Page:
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Distance Mathematics Education as a Means for Tackling Impulse Control Disorder: The Case of a Young Convict
ARTICLE

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For the Learning of Mathematics Volume 37, Number 3, ISSN 0228-0671

Abstract

While distance education (DE) is often considered as a means to provide mathematical education to students in remote locations or to promote the professional development of mathematics teachers, this article reports a case showing that DE may also be useful in providing mathematical instruction to individuals who are marginalized or disadvantaged due to their psychological or social conditions. In particular, we present the case of a young male convict with impulse control disorder (ICD) to whom DE made it possible to follow mathematical instruction adapted to a prison environment, which again helped him to modify his attitude towards the study of mathematics. Furthermore, the DE-setting provided him with an environment in which he could control his ICD-related outbursts originally triggered by the mathematics lessons and the associated feedback processes. We argue that DE has unforeseen potentials in terms of mathematical education for learners who are disadvantaged due to their psychological and social conditions.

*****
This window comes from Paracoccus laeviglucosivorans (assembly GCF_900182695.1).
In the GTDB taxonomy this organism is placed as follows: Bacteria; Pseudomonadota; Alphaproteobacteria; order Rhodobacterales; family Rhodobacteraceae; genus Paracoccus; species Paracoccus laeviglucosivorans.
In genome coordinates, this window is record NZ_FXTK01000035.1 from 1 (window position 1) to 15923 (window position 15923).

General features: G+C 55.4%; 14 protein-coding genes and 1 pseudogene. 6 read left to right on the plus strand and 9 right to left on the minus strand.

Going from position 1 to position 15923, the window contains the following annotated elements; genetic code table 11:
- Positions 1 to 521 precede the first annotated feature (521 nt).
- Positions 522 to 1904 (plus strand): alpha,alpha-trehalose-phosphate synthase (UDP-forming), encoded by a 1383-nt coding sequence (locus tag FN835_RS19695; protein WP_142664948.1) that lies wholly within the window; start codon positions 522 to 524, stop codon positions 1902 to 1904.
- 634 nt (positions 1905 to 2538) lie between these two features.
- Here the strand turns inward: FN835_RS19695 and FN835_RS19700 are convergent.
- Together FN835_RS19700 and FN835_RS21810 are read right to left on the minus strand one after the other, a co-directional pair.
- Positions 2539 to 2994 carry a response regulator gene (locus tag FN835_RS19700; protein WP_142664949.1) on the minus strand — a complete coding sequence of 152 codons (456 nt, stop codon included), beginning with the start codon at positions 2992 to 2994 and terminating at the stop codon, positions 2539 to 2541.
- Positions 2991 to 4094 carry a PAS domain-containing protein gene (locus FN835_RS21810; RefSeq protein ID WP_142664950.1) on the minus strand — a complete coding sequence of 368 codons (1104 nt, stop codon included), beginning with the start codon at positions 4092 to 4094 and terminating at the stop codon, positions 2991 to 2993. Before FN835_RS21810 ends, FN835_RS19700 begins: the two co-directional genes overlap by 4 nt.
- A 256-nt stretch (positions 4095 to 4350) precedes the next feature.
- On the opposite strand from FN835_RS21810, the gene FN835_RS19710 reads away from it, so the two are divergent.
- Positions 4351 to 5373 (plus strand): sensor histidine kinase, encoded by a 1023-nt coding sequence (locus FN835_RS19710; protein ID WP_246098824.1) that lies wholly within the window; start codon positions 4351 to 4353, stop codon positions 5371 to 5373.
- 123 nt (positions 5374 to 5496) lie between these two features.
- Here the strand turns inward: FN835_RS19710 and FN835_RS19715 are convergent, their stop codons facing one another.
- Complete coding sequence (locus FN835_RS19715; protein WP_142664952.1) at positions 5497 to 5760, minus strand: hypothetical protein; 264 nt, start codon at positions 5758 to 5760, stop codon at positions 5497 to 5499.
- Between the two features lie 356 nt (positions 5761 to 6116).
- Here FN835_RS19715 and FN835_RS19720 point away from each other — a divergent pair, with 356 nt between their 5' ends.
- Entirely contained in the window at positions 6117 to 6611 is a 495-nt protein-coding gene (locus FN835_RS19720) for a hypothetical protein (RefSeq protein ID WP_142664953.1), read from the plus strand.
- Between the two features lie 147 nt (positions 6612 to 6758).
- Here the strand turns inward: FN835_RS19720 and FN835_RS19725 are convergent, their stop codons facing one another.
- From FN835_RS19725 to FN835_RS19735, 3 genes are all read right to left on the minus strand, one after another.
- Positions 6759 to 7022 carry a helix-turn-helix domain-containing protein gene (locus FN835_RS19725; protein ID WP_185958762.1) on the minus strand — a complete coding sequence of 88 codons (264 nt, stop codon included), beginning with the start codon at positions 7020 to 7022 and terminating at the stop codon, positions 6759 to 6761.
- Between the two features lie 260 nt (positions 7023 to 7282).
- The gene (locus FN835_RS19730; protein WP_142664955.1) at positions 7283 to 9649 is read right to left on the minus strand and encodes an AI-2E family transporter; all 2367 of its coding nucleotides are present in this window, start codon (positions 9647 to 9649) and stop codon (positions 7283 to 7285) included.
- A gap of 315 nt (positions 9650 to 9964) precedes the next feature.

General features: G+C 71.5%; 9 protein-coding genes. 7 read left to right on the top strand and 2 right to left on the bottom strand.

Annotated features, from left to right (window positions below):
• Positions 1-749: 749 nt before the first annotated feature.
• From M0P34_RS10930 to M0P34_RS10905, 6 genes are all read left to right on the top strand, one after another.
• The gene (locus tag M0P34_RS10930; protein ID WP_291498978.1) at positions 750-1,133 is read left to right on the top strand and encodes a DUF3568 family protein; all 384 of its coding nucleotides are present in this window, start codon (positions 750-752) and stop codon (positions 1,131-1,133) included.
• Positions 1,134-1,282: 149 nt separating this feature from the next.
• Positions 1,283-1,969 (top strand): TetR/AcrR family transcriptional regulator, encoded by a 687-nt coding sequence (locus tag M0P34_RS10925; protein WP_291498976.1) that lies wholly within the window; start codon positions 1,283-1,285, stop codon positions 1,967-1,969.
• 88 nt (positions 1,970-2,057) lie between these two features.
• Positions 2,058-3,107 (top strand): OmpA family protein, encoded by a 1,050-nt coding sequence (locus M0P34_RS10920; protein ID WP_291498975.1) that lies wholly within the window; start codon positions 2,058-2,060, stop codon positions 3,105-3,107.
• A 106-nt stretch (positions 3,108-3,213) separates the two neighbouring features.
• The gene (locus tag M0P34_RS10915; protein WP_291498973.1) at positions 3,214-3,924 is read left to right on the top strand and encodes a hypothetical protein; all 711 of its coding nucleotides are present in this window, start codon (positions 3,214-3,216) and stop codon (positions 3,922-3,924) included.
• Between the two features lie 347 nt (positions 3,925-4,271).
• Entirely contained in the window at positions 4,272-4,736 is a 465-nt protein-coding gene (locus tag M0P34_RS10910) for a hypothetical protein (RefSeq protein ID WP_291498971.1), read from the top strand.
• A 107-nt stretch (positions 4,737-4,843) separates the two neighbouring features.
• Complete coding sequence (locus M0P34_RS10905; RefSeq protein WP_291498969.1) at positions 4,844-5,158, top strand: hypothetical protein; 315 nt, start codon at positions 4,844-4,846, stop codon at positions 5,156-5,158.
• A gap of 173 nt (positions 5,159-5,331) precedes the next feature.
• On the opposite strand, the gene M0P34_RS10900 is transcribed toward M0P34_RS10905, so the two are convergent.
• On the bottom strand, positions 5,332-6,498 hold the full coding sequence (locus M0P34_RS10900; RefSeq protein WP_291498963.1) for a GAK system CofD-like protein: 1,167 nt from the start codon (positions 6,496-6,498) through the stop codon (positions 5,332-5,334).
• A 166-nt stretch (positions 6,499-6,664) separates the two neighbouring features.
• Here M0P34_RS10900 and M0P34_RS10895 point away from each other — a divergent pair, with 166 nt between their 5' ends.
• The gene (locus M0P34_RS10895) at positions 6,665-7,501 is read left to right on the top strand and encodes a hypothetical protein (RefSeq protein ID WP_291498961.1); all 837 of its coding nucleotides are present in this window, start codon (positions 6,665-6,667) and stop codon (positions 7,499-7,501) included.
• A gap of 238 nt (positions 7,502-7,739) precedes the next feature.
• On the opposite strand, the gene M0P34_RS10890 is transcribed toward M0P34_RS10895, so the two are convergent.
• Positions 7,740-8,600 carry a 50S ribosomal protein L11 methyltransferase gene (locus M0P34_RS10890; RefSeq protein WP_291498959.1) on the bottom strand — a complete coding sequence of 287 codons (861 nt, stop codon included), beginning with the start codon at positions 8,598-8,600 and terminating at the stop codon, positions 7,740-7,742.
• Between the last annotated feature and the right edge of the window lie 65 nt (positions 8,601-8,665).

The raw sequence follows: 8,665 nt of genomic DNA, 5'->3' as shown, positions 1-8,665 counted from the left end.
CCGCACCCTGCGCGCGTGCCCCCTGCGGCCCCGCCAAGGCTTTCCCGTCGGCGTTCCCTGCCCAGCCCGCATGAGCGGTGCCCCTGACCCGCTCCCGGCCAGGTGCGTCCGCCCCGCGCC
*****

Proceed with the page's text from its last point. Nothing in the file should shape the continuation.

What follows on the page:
Citation

Ahl, L., Aguilar, M.S. & Jankvist, U.T. (2017). Distance Mathematics Education as a Means for Tackling Impulse Control Disorder: The Case of a Young Convict. For the Learning of Mathematics, 37(3), 27-32. Retrieved May 27, 2020 from .

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